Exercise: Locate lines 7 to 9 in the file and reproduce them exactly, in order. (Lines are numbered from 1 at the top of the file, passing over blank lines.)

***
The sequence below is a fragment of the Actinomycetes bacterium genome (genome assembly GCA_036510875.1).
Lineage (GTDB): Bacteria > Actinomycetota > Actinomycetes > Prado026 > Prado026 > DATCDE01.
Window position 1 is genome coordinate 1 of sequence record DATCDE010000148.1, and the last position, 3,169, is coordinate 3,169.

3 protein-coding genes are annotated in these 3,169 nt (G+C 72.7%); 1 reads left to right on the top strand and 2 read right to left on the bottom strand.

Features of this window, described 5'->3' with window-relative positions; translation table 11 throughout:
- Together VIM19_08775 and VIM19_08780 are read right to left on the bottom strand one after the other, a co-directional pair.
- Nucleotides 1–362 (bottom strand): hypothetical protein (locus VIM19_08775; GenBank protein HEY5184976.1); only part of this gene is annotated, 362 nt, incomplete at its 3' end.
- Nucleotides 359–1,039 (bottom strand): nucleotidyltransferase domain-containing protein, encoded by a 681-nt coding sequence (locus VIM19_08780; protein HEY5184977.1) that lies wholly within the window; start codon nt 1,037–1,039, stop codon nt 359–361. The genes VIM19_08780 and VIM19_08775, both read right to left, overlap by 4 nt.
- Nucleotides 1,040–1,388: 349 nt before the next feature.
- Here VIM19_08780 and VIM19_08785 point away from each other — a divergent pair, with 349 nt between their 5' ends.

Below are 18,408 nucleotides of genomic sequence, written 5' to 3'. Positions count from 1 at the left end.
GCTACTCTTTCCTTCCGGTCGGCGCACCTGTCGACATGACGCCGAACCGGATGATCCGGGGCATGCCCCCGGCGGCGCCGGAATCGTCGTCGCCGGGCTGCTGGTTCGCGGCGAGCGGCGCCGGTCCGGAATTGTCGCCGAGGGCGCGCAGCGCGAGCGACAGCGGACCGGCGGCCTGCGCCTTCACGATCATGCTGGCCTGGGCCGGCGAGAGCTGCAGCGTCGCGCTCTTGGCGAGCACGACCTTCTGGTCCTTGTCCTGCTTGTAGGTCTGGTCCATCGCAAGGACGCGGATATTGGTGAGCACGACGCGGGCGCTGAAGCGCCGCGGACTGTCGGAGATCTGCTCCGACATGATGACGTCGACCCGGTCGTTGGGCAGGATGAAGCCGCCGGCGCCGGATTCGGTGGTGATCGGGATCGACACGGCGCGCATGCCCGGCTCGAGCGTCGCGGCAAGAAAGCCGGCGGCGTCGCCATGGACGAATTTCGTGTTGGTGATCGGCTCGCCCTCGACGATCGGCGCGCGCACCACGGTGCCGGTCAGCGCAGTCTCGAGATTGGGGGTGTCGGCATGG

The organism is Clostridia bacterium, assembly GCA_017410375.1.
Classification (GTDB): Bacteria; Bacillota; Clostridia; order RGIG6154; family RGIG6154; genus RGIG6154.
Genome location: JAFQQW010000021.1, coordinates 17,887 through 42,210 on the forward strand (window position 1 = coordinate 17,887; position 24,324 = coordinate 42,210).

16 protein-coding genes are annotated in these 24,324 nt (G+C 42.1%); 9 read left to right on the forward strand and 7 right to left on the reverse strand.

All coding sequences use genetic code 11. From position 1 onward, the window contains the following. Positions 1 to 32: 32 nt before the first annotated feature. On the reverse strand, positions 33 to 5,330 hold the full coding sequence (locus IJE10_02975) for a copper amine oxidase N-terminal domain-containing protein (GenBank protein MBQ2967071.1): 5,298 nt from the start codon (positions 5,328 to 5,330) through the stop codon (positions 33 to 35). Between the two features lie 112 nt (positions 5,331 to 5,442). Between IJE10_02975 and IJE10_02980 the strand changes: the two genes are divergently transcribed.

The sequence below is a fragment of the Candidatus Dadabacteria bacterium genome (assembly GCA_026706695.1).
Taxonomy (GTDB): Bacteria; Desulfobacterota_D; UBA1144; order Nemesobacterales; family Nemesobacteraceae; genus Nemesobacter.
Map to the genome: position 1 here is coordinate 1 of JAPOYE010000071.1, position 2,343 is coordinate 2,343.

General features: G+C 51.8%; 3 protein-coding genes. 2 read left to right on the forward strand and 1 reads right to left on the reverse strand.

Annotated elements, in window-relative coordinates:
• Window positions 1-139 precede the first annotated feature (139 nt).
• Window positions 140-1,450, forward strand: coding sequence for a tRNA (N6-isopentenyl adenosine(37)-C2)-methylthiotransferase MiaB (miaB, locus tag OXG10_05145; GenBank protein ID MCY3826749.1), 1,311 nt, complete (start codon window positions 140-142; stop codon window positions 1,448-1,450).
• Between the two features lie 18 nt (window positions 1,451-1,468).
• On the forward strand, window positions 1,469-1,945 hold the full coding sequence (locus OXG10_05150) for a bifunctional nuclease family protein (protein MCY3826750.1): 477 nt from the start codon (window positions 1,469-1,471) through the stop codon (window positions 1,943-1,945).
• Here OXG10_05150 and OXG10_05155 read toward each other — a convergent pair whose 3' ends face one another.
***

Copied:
- Nucleotides 1–362 (bottom strand): hypothetical protein (locus VIM19_08775; GenBank protein HEY5184976.1); only part of this gene is annotated, 362 nt, incomplete at its 3' end.
- Nucleotides 359–1,039 (bottom strand): nucleotidyltransferase domain-containing protein, encoded by a 681-nt coding sequence (locus VIM19_08780; protein HEY5184977.1) that lies wholly within the window; start codon nt 1,037–1,039, stop codon nt 359–361. The genes VIM19_08780 and VIM19_08775, both read right to left, overlap by 4 nt.
- Nucleotides 1,040–1,388: 349 nt before the next feature.